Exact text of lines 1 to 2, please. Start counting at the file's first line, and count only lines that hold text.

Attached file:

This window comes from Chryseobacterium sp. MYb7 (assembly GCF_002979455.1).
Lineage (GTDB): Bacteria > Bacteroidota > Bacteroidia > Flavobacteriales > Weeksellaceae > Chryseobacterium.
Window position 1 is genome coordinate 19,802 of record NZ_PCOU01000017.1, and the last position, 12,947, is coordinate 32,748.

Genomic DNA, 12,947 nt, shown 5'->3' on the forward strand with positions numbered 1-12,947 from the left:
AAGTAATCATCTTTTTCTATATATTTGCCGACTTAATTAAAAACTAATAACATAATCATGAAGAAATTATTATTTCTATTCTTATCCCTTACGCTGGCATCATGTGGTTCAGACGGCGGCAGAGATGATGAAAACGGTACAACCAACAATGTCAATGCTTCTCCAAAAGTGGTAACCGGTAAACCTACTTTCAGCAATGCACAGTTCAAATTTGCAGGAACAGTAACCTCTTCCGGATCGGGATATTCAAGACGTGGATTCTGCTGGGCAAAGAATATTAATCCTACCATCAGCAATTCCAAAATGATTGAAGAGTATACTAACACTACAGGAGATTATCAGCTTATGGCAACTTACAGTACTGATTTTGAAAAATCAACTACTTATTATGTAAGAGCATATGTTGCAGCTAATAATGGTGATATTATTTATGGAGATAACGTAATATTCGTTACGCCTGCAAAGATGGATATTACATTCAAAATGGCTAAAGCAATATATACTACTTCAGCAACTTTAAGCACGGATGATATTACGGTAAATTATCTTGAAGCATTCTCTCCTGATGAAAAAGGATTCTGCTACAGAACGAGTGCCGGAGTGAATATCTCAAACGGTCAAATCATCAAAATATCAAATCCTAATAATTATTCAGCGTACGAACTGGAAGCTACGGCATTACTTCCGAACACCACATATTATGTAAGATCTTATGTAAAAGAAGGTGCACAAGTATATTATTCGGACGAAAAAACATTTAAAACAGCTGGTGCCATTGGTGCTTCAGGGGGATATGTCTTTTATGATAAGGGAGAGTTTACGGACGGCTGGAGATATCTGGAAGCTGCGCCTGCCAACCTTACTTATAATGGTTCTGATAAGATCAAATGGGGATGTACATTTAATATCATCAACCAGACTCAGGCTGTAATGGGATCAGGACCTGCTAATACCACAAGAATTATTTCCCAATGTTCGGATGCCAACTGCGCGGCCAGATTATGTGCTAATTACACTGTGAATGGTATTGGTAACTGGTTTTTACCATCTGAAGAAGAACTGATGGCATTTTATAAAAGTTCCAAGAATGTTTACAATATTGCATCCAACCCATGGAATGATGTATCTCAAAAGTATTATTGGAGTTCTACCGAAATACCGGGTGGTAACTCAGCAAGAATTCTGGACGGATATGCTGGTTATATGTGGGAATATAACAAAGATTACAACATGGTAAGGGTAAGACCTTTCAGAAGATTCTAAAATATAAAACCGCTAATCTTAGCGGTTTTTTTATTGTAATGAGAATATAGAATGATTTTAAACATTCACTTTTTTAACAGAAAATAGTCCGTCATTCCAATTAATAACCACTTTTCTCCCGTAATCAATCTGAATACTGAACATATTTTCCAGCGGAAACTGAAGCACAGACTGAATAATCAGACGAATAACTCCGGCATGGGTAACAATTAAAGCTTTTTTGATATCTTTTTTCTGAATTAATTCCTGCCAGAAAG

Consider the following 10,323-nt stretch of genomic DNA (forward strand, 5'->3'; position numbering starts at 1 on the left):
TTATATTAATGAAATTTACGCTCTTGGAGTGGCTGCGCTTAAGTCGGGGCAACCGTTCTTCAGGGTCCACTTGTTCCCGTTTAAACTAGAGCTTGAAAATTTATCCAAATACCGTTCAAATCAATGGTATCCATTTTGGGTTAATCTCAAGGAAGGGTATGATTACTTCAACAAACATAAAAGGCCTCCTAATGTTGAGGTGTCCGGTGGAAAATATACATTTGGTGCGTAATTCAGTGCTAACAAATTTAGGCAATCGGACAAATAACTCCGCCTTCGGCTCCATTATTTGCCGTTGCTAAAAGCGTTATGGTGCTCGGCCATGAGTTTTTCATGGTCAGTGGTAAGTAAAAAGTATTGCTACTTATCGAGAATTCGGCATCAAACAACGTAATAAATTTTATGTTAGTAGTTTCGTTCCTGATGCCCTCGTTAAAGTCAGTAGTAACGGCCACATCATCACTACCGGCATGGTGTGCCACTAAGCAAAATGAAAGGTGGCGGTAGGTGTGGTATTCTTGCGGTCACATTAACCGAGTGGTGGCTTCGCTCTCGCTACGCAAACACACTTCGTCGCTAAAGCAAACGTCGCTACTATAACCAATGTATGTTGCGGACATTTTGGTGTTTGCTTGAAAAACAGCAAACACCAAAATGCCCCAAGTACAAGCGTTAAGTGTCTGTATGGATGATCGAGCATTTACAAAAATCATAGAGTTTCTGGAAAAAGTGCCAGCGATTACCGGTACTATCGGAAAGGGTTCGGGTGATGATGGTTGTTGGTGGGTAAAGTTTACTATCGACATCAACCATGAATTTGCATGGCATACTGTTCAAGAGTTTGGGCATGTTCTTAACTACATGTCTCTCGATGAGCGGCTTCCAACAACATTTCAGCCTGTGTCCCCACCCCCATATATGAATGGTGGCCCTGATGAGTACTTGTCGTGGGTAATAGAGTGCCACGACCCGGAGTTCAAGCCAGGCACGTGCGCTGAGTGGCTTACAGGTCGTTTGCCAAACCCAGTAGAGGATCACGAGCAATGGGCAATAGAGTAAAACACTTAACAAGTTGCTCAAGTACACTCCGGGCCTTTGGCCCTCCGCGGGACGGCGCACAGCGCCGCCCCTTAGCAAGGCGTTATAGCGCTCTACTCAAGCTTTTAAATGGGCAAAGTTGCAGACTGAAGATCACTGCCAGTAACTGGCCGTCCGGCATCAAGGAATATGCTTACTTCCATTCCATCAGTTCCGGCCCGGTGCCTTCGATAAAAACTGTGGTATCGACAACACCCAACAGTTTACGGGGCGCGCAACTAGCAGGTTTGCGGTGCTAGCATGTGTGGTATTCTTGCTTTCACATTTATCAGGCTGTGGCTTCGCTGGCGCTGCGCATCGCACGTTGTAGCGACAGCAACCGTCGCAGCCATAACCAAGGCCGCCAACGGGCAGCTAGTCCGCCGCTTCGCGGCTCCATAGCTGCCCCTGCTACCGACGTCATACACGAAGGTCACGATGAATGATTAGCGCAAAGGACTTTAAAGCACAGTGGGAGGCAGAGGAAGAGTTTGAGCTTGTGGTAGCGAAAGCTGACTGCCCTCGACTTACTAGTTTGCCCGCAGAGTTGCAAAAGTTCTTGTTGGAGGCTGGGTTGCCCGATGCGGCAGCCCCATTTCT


This window comes from Chryseobacterium sp. MYb7 (assembly GCF_002979455.1).
Lineage (GTDB): Bacteria > Bacteroidota > Bacteroidia > Flavobacteriales > Weeksellaceae > Chryseobacterium.